Rucheyok Church Camp Still Closed
Biannual Baptist congress has memorable aftermath
M o s c o w -- Vladislav Vovk, head of the Brethren church-aligned Rucheyok (Little Creek) summer camp in Rumyantsevo near Moscow, reports that his camp is scheduled to reopen for business on 6 September. Yet he has not yet been given formal, legal assurance that his camp will ever be able to reopen. Its closing occurred in connection with the Russian Union of Evangelical Christians-Baptists’ (RUECB) biannual congress, which had been held on its grounds from 31 July until 4 August. After a hastily-convened Istra city court ruled on 2 August (Saturday) to halt the congress, the camp was closed and sealed by the police for 30 days after the congress’ official end on 4 August. Over 2.000 Baptists attended the convention at a site with only 350 permanent beds; the closing cited issues of sanitation and fire safety.
Electrical power to the camp, which had been cut by the local government a few hours before the congress began on 31 July, was restored on 6 August. Restricting the camp to emergency electrical power had of course further endangered the safety of the congress.
Immediately following the conference, RUECB-leadership appealed to the courts to overturn the ruling, which they believed infringed upon Christians’ legal right to freedom of worship in private, non-public settings. Finally, during a 4th court hearing on 14 August, the regional court for Moscow district overturned the ruling on closure for reasons of fire safety. But it upheld the closure on grounds of sanitation and hygiene, which meant that the 30-day sentence remained in effect.
Vovk reports that the camp’s closing during its most lucrative month - August - has resulted in lost income totalling 2 mill. roubles (55.556 euros or $83.333 US). It also deprived hundreds of children from experiencing a Christian camp during 2008. Even if Rucheyok does reopen on 6 September, the school year will already have begun.
Vitaly Vlasenko, Director of the RUECB’s Department for External Church Relations, adds: “Please be assured that were are not giving up. The work of Christ remains on track. All things are possible with God and we retain a great deal of hope. We remain commited to changing things for the better.”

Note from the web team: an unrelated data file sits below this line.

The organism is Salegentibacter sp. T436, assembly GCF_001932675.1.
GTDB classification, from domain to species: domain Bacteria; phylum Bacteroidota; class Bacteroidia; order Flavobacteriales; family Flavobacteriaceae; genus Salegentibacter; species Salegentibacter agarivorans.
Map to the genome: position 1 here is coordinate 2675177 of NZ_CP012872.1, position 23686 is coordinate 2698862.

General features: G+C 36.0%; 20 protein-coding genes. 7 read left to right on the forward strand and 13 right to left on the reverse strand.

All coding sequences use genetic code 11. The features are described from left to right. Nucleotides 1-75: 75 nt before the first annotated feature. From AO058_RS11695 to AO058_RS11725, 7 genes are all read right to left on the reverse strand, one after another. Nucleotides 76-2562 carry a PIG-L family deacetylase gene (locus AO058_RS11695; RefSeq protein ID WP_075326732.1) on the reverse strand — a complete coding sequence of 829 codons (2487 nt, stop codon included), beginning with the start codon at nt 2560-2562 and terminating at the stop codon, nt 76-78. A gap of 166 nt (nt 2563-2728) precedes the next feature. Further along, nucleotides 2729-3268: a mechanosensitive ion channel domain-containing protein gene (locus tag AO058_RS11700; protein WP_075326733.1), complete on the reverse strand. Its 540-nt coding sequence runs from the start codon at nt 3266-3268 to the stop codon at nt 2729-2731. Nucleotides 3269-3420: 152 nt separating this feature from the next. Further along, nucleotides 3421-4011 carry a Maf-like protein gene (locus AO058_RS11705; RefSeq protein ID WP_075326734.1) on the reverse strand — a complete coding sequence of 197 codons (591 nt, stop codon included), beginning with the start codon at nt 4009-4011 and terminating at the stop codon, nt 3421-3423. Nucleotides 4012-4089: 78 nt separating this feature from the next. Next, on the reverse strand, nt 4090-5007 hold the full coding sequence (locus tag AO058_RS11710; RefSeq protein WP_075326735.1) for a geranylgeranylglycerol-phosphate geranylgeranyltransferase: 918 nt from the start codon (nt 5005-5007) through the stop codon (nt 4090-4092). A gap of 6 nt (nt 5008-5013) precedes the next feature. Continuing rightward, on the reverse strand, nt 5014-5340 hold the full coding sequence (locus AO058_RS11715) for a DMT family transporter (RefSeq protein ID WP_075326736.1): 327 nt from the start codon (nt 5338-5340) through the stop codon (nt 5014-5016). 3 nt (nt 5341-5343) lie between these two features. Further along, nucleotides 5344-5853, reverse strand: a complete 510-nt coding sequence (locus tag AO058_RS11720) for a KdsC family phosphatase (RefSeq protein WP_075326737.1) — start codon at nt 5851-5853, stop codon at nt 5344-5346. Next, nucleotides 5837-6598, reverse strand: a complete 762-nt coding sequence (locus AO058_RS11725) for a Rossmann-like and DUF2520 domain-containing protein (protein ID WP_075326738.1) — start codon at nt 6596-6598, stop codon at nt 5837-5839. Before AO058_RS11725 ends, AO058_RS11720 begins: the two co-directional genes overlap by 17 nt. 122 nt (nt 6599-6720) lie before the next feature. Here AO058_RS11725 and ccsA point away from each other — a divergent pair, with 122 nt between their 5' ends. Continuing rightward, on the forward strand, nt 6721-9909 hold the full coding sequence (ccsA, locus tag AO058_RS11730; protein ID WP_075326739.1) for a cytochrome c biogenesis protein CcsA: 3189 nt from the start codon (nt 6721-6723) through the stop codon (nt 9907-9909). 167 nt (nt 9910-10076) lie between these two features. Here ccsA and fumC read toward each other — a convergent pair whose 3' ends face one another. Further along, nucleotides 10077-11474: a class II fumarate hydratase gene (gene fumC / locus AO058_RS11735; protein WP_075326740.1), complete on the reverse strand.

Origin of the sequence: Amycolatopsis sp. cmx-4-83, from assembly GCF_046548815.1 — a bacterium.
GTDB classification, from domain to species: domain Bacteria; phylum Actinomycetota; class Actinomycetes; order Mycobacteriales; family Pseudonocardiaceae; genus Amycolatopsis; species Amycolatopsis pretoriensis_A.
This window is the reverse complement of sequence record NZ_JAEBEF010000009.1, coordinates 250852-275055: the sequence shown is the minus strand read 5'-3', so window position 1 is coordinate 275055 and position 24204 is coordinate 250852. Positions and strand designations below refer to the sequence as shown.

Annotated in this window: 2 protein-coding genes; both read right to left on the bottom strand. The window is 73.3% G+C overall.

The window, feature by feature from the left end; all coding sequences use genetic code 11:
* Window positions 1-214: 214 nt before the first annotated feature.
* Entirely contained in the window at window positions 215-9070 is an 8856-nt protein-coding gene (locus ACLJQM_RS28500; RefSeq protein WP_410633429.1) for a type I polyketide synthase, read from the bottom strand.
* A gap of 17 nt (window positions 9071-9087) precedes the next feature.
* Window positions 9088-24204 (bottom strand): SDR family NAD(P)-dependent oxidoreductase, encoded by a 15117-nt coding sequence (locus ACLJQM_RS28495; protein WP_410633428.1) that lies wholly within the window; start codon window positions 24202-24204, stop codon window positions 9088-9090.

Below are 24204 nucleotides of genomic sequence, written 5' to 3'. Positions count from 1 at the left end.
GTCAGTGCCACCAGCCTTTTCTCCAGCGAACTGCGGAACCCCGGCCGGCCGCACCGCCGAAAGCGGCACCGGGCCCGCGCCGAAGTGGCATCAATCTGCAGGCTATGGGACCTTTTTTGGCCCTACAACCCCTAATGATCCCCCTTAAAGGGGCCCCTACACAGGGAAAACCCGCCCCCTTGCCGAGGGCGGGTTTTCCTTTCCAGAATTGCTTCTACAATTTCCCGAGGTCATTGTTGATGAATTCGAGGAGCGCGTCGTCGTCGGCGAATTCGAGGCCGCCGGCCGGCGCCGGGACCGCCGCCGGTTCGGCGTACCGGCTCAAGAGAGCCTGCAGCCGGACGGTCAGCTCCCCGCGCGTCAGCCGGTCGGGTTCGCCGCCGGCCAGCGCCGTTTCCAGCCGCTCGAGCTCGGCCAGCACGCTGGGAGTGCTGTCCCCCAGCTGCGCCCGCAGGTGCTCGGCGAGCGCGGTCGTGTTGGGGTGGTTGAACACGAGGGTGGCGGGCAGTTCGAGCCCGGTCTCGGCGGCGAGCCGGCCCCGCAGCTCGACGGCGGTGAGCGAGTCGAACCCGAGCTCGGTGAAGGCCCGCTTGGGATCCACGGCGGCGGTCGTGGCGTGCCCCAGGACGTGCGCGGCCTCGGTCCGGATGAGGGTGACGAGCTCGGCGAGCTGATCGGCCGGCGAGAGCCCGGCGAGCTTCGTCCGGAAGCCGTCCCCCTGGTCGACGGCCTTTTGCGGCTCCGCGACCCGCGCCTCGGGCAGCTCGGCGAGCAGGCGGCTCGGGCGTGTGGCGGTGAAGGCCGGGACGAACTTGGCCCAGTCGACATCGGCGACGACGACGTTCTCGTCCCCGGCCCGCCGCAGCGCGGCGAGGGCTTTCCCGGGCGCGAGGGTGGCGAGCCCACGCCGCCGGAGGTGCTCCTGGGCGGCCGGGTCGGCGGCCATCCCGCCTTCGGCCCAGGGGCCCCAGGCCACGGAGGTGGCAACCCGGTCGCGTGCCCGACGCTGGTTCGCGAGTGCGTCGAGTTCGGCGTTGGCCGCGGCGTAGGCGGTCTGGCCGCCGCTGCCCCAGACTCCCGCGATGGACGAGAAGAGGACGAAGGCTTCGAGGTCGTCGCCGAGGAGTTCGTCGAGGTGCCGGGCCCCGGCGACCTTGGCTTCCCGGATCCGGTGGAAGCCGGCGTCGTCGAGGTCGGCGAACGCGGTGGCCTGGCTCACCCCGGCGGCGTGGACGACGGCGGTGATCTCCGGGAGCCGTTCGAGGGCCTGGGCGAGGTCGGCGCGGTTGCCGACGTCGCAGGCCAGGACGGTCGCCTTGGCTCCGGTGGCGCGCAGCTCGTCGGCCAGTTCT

Charges Dropped in Klintsy
On 5 August, the court in the southwestern city of Klintsy (near Bryansk) ruled that the Baptist meeting of 28 bike riders in red T-shirts at the city square on 12 July did not constitute a public meeting after all. All charges against the person primarily responsible, Baptist pastor Evgeny Voronin, were dropped. He had been charged with holding a public meeting without prior police registration. The bikers had gathered at the square during a week of evangelistic meetings for a photo session; they had also sung and passed out leaflets.
The court ruling could not of course restore the health of Baptist deacon Vladimir Skovpen, a once-leading, Soviet-era cyclist. His collarbone had been broken in a work accident last February and was rebroken during rough handling by the police at Klintsy town square on 12 July. Following an additional operation, he was visited by city officials in the hospital on 30 July and is now continuing his convalesence at home. Skovpen has pressed charges against the responsible police officers – a verdict is still pending. The 50-year-old deacon has every intention to be back on the saddle in 2009.
William Yoder, Ph.D.
Department for External Church Relations, RUECB
Moscow, 27 August 2008
A release of the Department for External Church Relations of the Russian Union of Evangelical Christians-Baptists. It is informational in character and does not express a sole, official position of RUECB-leadership. May be published freely. Release #08-40, 553 words.